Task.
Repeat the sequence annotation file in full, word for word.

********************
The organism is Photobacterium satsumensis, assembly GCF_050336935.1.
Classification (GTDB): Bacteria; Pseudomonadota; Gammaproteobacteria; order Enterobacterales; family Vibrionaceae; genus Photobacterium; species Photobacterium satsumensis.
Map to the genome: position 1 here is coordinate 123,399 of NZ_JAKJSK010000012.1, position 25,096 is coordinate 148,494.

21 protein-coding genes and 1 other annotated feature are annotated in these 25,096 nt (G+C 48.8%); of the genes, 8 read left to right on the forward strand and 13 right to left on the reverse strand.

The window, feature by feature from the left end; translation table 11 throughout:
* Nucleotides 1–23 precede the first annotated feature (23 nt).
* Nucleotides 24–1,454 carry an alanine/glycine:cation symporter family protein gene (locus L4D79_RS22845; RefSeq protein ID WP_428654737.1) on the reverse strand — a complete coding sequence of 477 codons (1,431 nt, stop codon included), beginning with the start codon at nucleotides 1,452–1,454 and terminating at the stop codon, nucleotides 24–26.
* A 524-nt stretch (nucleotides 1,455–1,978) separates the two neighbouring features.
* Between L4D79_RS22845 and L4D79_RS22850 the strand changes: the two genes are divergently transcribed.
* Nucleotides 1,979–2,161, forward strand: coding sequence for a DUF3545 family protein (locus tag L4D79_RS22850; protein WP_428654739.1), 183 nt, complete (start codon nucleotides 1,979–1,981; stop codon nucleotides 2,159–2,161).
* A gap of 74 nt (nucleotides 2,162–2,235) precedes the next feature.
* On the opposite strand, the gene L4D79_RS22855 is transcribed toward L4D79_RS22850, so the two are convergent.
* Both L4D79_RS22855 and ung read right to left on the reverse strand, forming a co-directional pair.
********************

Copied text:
The organism is Photobacterium satsumensis, assembly GCF_050336935.1.
Classification (GTDB): Bacteria; Pseudomonadota; Gammaproteobacteria; order Enterobacterales; family Vibrionaceae; genus Photobacterium; species Photobacterium satsumensis.
Map to the genome: position 1 here is coordinate 123,399 of NZ_JAKJSK010000012.1, position 25,096 is coordinate 148,494.

21 protein-coding genes and 1 other annotated feature are annotated in these 25,096 nt (G+C 48.8%); of the genes, 8 read left to right on the forward strand and 13 right to left on the reverse strand.

The window, feature by feature from the left end; translation table 11 throughout:
* Nucleotides 1–23 precede the first annotated feature (23 nt).
* Nucleotides 24–1,454 carry an alanine/glycine:cation symporter family protein gene (locus L4D79_RS22845; RefSeq protein ID WP_428654737.1) on the reverse strand — a complete coding sequence of 477 codons (1,431 nt, stop codon included), beginning with the start codon at nucleotides 1,452–1,454 and terminating at the stop codon, nucleotides 24–26.
* A 524-nt stretch (nucleotides 1,455–1,978) separates the two neighbouring features.
* Between L4D79_RS22845 and L4D79_RS22850 the strand changes: the two genes are divergently transcribed.
* Nucleotides 1,979–2,161, forward strand: coding sequence for a DUF3545 family protein (locus tag L4D79_RS22850; protein WP_428654739.1), 183 nt, complete (start codon nucleotides 1,979–1,981; stop codon nucleotides 2,159–2,161).
* A gap of 74 nt (nucleotides 2,162–2,235) precedes the next feature.
* On the opposite strand, the gene L4D79_RS22855 is transcribed toward L4D79_RS22850, so the two are convergent.
* Both L4D79_RS22855 and ung read right to left on the reverse strand, forming a co-directional pair.